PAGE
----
The eBay chief also has high hopes for PayPal after the platform is opened to the developer community later this week.
"I think we'll see the beginning of an app innovation analogous to the iPhone," he added. "We'll see Pay Pal pulled into more and more apps and that's going to accelerate the pace and direction of Pay Pal."
Online classifieds revenue also increased 19 percent, while eBay also made strides in going global. Mirroring eBay's recent moves to expand overseas, the e-commerce firm said approximately 57 percent of Marketplaces revenue came from outside of the U.S.
Skype contributed $170.0 million in revenue for the quarter, representing 25 percent year-over-year growth. The VoIP unit added 37.3 million registered users during the quarter and ended the period with more than 480.5 million registered users.
In addition to growing its user base, Skype -- which eBay has signaled an interest in spinning off -- is focused on product strategies to enhance customer engagement, the company said.
Declines in eBay's core business
Things weren't as rosy over at the company's Marketplaces business unit, which consists of eBay, Shopping.com, StubHub, Kijiji and other e-commerce sites. The division recorded $1.26 billion in revenue, a 14 percent year-over-year decline.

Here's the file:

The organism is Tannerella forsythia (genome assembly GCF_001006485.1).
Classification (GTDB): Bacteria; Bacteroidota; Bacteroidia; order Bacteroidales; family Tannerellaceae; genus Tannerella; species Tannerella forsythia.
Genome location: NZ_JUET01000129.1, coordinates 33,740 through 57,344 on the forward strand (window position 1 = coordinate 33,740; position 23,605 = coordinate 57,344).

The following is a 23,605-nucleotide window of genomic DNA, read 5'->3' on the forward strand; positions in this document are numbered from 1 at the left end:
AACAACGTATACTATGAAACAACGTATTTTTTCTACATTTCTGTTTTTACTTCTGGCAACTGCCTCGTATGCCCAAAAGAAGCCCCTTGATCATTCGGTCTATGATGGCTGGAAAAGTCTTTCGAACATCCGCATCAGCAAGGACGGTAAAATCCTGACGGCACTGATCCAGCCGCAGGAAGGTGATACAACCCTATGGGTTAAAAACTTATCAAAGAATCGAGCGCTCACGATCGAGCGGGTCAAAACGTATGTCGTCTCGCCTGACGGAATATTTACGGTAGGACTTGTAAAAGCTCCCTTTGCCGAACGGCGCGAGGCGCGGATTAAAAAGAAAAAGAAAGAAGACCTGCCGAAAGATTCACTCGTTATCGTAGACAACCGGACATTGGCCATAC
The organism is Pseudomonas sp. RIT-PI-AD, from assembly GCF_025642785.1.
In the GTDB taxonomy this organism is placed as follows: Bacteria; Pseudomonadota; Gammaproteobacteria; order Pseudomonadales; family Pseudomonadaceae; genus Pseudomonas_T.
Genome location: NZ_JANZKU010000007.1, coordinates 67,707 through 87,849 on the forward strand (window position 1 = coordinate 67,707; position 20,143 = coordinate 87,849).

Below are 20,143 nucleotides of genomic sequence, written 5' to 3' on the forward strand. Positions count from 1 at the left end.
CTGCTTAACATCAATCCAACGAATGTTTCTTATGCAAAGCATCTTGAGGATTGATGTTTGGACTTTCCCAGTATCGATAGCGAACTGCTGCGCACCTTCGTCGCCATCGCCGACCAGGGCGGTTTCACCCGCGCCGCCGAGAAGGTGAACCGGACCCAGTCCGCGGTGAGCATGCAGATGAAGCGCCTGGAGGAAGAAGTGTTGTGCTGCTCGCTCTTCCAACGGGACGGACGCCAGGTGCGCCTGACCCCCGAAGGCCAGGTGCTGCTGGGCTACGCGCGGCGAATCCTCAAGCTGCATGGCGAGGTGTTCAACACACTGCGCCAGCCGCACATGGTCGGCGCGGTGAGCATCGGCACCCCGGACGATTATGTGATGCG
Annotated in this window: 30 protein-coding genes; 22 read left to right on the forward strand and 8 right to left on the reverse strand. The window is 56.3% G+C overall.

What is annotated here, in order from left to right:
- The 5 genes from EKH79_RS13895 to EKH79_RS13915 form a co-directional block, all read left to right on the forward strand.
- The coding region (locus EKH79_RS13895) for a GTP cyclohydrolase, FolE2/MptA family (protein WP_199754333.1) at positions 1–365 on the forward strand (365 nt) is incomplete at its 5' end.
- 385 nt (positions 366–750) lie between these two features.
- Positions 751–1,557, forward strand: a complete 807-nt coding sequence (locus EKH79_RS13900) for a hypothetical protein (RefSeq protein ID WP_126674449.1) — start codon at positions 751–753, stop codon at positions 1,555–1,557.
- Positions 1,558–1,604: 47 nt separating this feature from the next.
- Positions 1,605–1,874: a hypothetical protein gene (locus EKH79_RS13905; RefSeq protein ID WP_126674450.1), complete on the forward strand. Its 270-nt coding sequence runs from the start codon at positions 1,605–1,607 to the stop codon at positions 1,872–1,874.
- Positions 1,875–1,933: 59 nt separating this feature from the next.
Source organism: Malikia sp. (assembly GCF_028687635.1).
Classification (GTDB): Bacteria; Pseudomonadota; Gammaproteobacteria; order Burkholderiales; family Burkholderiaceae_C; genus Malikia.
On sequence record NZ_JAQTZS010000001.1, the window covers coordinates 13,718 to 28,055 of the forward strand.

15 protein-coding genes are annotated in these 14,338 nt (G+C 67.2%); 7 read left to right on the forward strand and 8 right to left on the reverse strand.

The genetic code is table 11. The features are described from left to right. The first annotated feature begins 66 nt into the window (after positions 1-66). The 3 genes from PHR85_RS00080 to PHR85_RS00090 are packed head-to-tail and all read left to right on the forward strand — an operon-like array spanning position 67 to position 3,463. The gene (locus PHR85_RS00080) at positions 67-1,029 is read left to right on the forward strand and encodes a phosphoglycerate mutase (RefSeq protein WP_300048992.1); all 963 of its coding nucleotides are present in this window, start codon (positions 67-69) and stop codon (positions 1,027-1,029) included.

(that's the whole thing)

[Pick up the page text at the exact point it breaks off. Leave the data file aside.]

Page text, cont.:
eBay attributed the revenue drop to the impact of the stronger dollar and the impact of challenging macroeconomic conditions.
Overall trading was also down across eBay, with gross merchandise volume excluding vehicles totaling g$11.13 billion for the quarter, a decrease of 10 percent compared to the second quarter of 2008.
Executives tried to strike an optimistic note, however, saying that the Marketplaces division continues to make progress in stabilizing its core business, slowing its year-over-year decline in revenue compared to the prior quarter. In Q1, the unit saw an 18 percent drop in revenue from the previous year.
In a sign that eBay's seeing some success in its effort to concentrate on selling large retailers' second-season inventory, CFO Bob Swan reported that fixed-price growth rose by 19 percent year-over-year, while auctions declined 17 percent, which is still up 3 percent from Q1.
"We said in March we're focusing on the secondary market, new items -- branded in many cases, but out of season, one sales cycle old -- from wholesalers, manufacturers and retailers," Donahoe said. "They want to move deep SKUs, sell a lot of items quickly, and we're doing that by focusing on them as the 'deal of the day,' and they'll sell [6,000] or 7,000 in a couple hours, so we're pleased with the progress."
"The merchants like it," he added. "It's a good way to act on opportunities in the market."
For the third-quarter, eBay expects net revenues in the range of $2.05 billion to $2.15 billion with GAAP earnings in the range of $0.22 to $0.24 per share. On a non-GAAP basis, earnings per share will total between $0.34 to $0.36 -- in line with Wall Street estimates.
Update adds executive comments from today's earnings call.